Tkinter is the closest thing to a built-in windows manager in Python. In recent version, it actually is fully built-in and you can use it out of the box. So, if you're looking for something that 'just works', tk(inter) is probably the way to go. There are several alternatives: one is mentioned below, while the others still need to be investigated. However, in my humble opinion Tkinter and wxPython are the only real options for GUIs in Python. Everything else has GPL/LGPL licenses, which means it's not suited to propietary development. Tkinter and wxPython are. In case you've been wondering, tkinter has gotten a lot of bad publicity - probably fairly so - but recent versions have done away with most of the problem-areas. Although you might take issue with it's programming paradigms (depending on your expectations), it has it's advantages. If you're looking to build a simple user interface quickly, Tkinter/Tk might be the way to go. Personally, I find it's biggest issue to be the lack of Python-specific and up-to-date documentation, along with some missing features like "Drag & Drop" that need to be implemented through separate libraries. If you're wondering whether Tkinter or wxPython offer the better GUI: it's a not even a contest. wxPython wins in every regard, except for the (perceived) complexity. Unlike wxPython, tk does its best to hide all the complexity from the user. As all grey-bearded programmers know, that cuts both ways. While it makes it (somewhat) easier for novices to get started, it also makes it a huge headache to figure out why something isn't working the way it should. Still, it's free, it comes bundled with your installation of Python 3 so we should be grateful... For simple user interfaces, Tkinter/Tk will do the job just fine. If you don't like it, you can always move on to wxPython. The main drawback to using Tkinter/Tk is that, unlike wxPython, it doesn't offer fine-grained control and has a lot of legacy-baggage and a number of limitations. If you can live with that, it's an excellent way to quickly code a presentable GUI that works on all the major platforms (Windows, macOS and Linux).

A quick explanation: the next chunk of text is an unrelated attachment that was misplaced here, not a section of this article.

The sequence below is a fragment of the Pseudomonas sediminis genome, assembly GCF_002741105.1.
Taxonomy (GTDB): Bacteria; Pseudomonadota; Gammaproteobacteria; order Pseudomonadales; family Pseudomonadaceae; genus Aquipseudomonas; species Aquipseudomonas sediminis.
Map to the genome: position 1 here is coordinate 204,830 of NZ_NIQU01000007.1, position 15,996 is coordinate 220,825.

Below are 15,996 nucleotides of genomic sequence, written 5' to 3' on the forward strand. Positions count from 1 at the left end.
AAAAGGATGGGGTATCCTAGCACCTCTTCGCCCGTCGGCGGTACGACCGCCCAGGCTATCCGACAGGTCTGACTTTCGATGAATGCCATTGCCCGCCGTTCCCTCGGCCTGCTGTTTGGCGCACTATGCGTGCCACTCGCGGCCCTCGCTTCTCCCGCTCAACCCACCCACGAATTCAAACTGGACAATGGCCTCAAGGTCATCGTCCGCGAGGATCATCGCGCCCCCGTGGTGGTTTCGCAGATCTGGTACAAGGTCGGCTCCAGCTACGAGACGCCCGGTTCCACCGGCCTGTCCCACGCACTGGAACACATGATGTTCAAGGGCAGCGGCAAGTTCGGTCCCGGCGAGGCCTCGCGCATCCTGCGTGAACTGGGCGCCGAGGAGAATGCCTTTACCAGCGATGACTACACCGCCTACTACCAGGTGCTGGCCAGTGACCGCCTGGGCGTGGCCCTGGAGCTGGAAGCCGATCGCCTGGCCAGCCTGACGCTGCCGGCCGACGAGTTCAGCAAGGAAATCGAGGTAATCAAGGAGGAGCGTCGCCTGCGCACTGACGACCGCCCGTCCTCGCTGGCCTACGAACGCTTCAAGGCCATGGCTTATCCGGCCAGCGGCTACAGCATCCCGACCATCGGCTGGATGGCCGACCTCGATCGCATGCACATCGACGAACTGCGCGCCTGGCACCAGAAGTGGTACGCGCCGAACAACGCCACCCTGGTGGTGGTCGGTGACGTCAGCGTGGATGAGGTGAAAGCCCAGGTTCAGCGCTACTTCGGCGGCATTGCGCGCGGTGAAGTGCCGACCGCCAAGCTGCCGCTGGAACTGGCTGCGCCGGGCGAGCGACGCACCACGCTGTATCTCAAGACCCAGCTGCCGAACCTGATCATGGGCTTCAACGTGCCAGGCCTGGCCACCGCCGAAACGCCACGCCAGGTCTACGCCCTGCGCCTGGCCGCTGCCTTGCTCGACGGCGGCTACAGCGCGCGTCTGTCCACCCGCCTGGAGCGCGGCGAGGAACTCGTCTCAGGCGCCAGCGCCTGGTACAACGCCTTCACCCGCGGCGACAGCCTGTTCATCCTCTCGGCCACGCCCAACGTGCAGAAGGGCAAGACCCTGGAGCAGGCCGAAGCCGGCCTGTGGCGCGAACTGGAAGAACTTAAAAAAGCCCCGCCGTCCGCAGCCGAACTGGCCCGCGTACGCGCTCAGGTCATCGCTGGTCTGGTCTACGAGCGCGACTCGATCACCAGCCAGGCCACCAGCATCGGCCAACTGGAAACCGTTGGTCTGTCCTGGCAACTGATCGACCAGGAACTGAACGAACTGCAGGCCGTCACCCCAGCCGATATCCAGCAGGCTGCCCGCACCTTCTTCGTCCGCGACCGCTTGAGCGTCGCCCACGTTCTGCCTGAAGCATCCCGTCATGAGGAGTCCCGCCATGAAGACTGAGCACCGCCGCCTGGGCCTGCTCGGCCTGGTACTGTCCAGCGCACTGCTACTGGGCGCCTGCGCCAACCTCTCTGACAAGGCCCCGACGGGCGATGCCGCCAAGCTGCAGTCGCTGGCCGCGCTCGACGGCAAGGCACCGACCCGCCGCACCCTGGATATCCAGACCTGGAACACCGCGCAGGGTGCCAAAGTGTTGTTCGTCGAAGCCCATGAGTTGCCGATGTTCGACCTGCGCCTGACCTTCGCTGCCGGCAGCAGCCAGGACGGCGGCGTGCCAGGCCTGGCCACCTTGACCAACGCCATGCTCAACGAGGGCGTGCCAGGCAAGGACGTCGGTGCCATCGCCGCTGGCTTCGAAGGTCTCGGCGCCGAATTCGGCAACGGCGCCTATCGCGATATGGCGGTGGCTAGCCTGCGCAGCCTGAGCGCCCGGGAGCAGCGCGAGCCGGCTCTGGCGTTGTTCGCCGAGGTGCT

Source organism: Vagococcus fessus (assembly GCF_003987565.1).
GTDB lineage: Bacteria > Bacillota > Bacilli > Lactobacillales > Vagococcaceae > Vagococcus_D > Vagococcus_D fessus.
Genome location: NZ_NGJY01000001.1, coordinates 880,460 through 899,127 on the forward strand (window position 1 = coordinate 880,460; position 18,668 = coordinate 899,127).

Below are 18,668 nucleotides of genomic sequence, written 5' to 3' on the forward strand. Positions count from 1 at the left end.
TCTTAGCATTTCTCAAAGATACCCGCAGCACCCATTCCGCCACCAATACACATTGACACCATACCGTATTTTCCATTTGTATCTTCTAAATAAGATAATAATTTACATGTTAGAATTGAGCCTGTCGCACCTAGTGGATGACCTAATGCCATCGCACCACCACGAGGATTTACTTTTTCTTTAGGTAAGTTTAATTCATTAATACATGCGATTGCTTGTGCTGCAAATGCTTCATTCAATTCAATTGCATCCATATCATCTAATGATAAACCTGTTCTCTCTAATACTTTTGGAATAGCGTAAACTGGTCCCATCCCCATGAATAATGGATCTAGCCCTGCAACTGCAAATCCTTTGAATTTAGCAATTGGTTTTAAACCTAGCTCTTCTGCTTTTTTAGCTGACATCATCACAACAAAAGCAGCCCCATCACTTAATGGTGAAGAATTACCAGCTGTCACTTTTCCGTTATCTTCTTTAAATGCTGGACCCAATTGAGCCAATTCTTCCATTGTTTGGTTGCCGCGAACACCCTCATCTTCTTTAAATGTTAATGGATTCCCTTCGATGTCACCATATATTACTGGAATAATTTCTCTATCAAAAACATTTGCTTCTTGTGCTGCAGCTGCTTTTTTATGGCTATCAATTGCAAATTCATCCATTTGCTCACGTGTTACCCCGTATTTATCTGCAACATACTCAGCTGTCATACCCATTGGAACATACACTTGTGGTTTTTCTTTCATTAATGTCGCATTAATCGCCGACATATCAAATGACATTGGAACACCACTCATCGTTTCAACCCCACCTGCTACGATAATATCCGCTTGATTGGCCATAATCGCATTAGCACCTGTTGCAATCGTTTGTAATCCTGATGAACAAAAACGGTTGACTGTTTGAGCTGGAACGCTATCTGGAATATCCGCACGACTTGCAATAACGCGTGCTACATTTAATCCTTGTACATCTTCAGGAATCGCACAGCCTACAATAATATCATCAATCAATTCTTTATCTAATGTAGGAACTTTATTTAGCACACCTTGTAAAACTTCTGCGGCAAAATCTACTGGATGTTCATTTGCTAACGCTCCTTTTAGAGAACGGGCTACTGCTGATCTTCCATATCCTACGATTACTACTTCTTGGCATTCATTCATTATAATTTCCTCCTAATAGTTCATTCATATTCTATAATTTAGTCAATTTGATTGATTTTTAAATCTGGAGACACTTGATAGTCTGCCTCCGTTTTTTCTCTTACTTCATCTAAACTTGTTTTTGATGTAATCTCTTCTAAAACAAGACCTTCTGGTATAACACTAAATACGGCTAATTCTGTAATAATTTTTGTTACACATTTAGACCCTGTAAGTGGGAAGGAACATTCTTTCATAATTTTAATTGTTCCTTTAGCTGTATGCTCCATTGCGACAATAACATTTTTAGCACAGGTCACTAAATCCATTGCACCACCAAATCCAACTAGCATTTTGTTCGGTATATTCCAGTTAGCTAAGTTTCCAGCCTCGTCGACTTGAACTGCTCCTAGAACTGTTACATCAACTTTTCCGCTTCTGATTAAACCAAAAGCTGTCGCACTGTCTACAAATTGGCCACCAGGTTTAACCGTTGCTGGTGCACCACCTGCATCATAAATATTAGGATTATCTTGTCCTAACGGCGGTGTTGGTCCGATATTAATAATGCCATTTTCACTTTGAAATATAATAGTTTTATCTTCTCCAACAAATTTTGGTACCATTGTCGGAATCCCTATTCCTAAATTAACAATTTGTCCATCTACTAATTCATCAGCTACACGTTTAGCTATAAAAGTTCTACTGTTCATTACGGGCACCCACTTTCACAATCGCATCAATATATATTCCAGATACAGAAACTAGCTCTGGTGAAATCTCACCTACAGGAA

The gold standard of windows managers. Trust me when I say that nothing comes close to it: completely native user interface (at least for Windows, macOS and Linux) are at your disposal. The downside? It's a port (originally a wrapper) from C++ - so don't expect Pythonic convenenience when working with it. More often than not, most of your code will consist of user-interface related things but, to be fair, that is not unique to wxPython. It just happens that user-interfaces take up a lot of code in most applications. That being said, the amount of control and the result itself are incomparable to its competitors. If you're serious about developing GUI's (written in Python) this is the way to go! Fortunately there are a lot of good tutorials to make things easier. Among them, the amazing stuff written by Jan Bodnar (check out "what we've been reading page" for a link).
I hope the above is useful to someone or, at least, makes it clear why we've decided to use Python as our main programming language. Had we settled on the closest competitor (C++) I wouldn't have time to write this and hit milestones at the same time!
As far as coding goes, life has never been better.
If you're looking to start writing Python, don't bother with version 2.x - it's been a (compatibility) issue for long enough but now 99% of what's out there (and not completely outdated) supports Python 3.x! I just mention this because it was a the main reason not to use Python in one of my previous projects: languages with incompatible versions are a nightmare, but if they survive the transition they come out stronger than ever.
If you need support, assistance, or a consultation of any kind, involving these libraries - or Python itself - don’t hesitate to contact us. We'll be more than happy to work with you.